I thought about The Someday Birds for years before writing it. I didn’t know the exact form, or plot it would finally take, but I knew I wanted to write about an autistic boy and help him learn how to grow into himself and be more at ease in the world. The details of the story changed and morphed. But the seed of the purpose of the story was there for years, waiting, while I raised my family and worked other jobs… Finally I just couldn’t ignore it anymore — I knew it was time and I had to write it!

That said, it is a nice idea to keep a “story-idea journal,” or a story-idea folder on your computer, in which you jot down all your ideas — You had a wonderful idea about a man in search of a home — maybe you came up with it because lately, you’ve been turning the notion of ‘home’ around in your mind lately for some reason…and if so, maybe it would help to ask yourself why, and write about that a little, and see where it brings you…

Something tells me you WILL write that story, and it’s going to be great!

Thank you for reading The Someday Birds! I am so glad you enjoyed it. Someday I hope I will read a book written by YOU!

All my best,

Sally

Houston, we have a problem. (Hurricane Harvey.)

Thinking and praying on the folks down in the Houston area these days. What can I do to help? I’ll donate to Red Cross and the Salvation Army, etc., but what else?

I started to wonder what books for kids are out there that talk about floods/surviving natural disasters. There are several good ones that explain the science, or spell out the history of Sandy or Katrina. But the most poignant story I happened on was written by an amazing 8 year old named De’ante Webster who was so moved to empathy and compassion by the events of Hurrican Katrina, he wrote a story called “The Flood of Kindness.” An artist-family-friend illustrated it. (Here’s the link)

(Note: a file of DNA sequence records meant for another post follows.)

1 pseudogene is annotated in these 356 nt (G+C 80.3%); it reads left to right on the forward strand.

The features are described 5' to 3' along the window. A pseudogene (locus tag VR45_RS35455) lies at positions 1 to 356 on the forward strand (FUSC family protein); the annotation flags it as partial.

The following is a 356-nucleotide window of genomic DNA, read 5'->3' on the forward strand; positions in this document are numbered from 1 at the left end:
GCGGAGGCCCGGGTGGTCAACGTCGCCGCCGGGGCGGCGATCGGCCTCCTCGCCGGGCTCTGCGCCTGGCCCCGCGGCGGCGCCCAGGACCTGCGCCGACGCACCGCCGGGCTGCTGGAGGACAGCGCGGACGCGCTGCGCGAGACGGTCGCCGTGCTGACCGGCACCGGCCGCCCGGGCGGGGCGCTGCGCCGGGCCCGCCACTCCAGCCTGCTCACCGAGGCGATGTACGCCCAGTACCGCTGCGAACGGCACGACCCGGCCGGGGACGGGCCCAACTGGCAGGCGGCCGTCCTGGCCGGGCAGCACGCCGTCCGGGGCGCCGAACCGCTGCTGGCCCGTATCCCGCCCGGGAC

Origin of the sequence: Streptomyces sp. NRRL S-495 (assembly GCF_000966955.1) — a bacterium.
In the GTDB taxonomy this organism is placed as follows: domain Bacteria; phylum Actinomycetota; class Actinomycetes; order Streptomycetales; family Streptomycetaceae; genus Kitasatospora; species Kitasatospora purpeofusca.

Bravo, De’ante.

Let’s envelop the people of Houston in a flood of kindness after these waters recede.

Actually, let’s envelop everyone, everywhere in a flood of kindness. Let’s keep trying to make kindness be the one type of flood that never recedes.

“People.”

I’m a big fan of Erin Human’s blog about living a neurodiverse life. I’ve gotten a lot out of reading her thoughtful entries. (you can find her blog HERE) Below is a graphic she has created and shared, as an illustrative ‘way in’ to talking to children about their autism. I think it’s a lovely visual depiction of diversity – in the natural world; in people; in brains.

In a sense, her drawing is an extension of one of my favorite vintage children’s books, PEOPLE, by Peter Spier. He drew a giant catalog of noses, mouths, ears, eyes, skin tones, dress styles, hands, fingers – you name it – all to visually represent that we’re all, all of us, just millions of variations on the human theme. There is no one particular “right” way to be.